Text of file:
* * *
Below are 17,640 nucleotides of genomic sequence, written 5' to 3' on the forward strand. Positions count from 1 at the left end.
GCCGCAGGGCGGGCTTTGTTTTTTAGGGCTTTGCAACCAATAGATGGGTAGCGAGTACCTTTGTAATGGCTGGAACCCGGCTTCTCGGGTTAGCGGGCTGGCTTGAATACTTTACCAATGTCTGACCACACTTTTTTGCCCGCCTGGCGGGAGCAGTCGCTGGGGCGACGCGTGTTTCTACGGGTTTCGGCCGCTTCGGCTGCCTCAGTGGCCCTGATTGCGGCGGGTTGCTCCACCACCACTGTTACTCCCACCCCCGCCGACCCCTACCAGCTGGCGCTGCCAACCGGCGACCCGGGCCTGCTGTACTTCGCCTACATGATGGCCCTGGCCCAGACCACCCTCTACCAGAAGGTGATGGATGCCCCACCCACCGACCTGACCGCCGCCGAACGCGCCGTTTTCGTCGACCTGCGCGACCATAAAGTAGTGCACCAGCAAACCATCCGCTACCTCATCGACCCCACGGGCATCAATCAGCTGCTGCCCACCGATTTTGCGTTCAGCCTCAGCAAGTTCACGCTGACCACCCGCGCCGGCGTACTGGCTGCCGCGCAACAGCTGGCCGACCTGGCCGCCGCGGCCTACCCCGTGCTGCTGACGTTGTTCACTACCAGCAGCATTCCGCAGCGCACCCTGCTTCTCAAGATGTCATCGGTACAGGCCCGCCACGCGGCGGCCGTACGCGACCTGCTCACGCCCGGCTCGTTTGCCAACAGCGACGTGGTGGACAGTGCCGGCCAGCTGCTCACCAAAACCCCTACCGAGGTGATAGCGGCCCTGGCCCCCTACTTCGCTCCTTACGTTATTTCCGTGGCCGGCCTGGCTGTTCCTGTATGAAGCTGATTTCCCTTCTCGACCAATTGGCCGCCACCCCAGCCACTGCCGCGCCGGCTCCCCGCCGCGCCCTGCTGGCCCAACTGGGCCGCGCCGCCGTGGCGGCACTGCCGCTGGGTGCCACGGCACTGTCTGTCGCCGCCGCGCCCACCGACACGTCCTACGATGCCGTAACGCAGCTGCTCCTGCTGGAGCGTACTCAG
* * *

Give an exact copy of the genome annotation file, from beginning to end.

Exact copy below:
Below are 17,640 nucleotides of genomic sequence, written 5' to 3' on the forward strand. Positions count from 1 at the left end.
GCCGCAGGGCGGGCTTTGTTTTTTAGGGCTTTGCAACCAATAGATGGGTAGCGAGTACCTTTGTAATGGCTGGAACCCGGCTTCTCGGGTTAGCGGGCTGGCTTGAATACTTTACCAATGTCTGACCACACTTTTTTGCCCGCCTGGCGGGAGCAGTCGCTGGGGCGACGCGTGTTTCTACGGGTTTCGGCCGCTTCGGCTGCCTCAGTGGCCCTGATTGCGGCGGGTTGCTCCACCACCACTGTTACTCCCACCCCCGCCGACCCCTACCAGCTGGCGCTGCCAACCGGCGACCCGGGCCTGCTGTACTTCGCCTACATGATGGCCCTGGCCCAGACCACCCTCTACCAGAAGGTGATGGATGCCCCACCCACCGACCTGACCGCCGCCGAACGCGCCGTTTTCGTCGACCTGCGCGACCATAAAGTAGTGCACCAGCAAACCATCCGCTACCTCATCGACCCCACGGGCATCAATCAGCTGCTGCCCACCGATTTTGCGTTCAGCCTCAGCAAGTTCACGCTGACCACCCGCGCCGGCGTACTGGCTGCCGCGCAACAGCTGGCCGACCTGGCCGCCGCGGCCTACCCCGTGCTGCTGACGTTGTTCACTACCAGCAGCATTCCGCAGCGCACCCTGCTTCTCAAGATGTCATCGGTACAGGCCCGCCACGCGGCGGCCGTACGCGACCTGCTCACGCCCGGCTCGTTTGCCAACAGCGACGTGGTGGACAGTGCCGGCCAGCTGCTCACCAAAACCCCTACCGAGGTGATAGCGGCCCTGGCCCCCTACTTCGCTCCTTACGTTATTTCCGTGGCCGGCCTGGCTGTTCCTGTATGAAGCTGATTTCCCTTCTCGACCAATTGGCCGCCACCCCAGCCACTGCCGCGCCGGCTCCCCGCCGCGCCCTGCTGGCCCAACTGGGCCGCGCCGCCGTGGCGGCACTGCCGCTGGGTGCCACGGCACTGTCTGTCGCCGCCGCGCCCACCGACACGTCCTACGATGCCGTAACGCAGCTGCTCCTGCTGGAGCGTACTCAG